The diagram below (Figure 1) depicts this scenario:
Figure 1: IPsec transport mode is for end-to-end communication rather than encryption.
It is important to note that the client workstation is only accessing the public Firewall.cx server and nothing behind it, like a local network.
In our example, data is encrypted between the two endpoints (client and server) using IPsec and whichever other encryption algorithm is chosen. But it differs from IPsec tunnel mode in the way it is encrypted.
With IPsec transport mode, IPsec encrypts the entire original IP packet. However, IPsec must make a copy of the original packet's IP header and place it in front of the new IPsec protected packet in order to make it to the server.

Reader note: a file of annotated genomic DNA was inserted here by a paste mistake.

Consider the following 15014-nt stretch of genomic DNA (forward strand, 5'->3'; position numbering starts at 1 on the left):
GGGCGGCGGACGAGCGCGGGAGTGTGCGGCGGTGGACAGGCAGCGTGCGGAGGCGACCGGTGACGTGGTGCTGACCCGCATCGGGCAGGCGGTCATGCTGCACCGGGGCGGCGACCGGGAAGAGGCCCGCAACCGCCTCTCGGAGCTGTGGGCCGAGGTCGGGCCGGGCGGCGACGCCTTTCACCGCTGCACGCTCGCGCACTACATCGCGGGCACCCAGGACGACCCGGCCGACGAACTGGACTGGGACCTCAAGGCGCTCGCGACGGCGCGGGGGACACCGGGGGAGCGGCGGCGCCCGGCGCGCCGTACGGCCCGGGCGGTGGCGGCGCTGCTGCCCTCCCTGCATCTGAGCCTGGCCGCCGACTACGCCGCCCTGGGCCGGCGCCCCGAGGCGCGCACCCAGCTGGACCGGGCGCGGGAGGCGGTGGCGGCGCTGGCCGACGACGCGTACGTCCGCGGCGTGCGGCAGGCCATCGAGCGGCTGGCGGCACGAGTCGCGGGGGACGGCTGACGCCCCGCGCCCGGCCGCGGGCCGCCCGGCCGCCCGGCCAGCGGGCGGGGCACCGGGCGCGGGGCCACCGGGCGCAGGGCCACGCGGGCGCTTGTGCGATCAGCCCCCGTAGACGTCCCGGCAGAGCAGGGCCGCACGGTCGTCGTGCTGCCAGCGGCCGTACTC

This process is shown clearly in the illustration below:
Figure 1: IPsec transport mode places the IP packet header in front of the new IPsec protected packet
The downside of this method is that the original IP header is exposed 100%. Any hacker who might happen to be monitoring this network traffic can read the information contained within the IP header.
From this example, it is evident that essentially only the “TCP/UDP” and “DATA" sections of the original packet (shown in the IPsec transport mode diagram above) is fully encrypted and not exposed to the public network.
Continue reading this article to learn how to implement IPsec to protect your VPN data.
This was first published in June 2012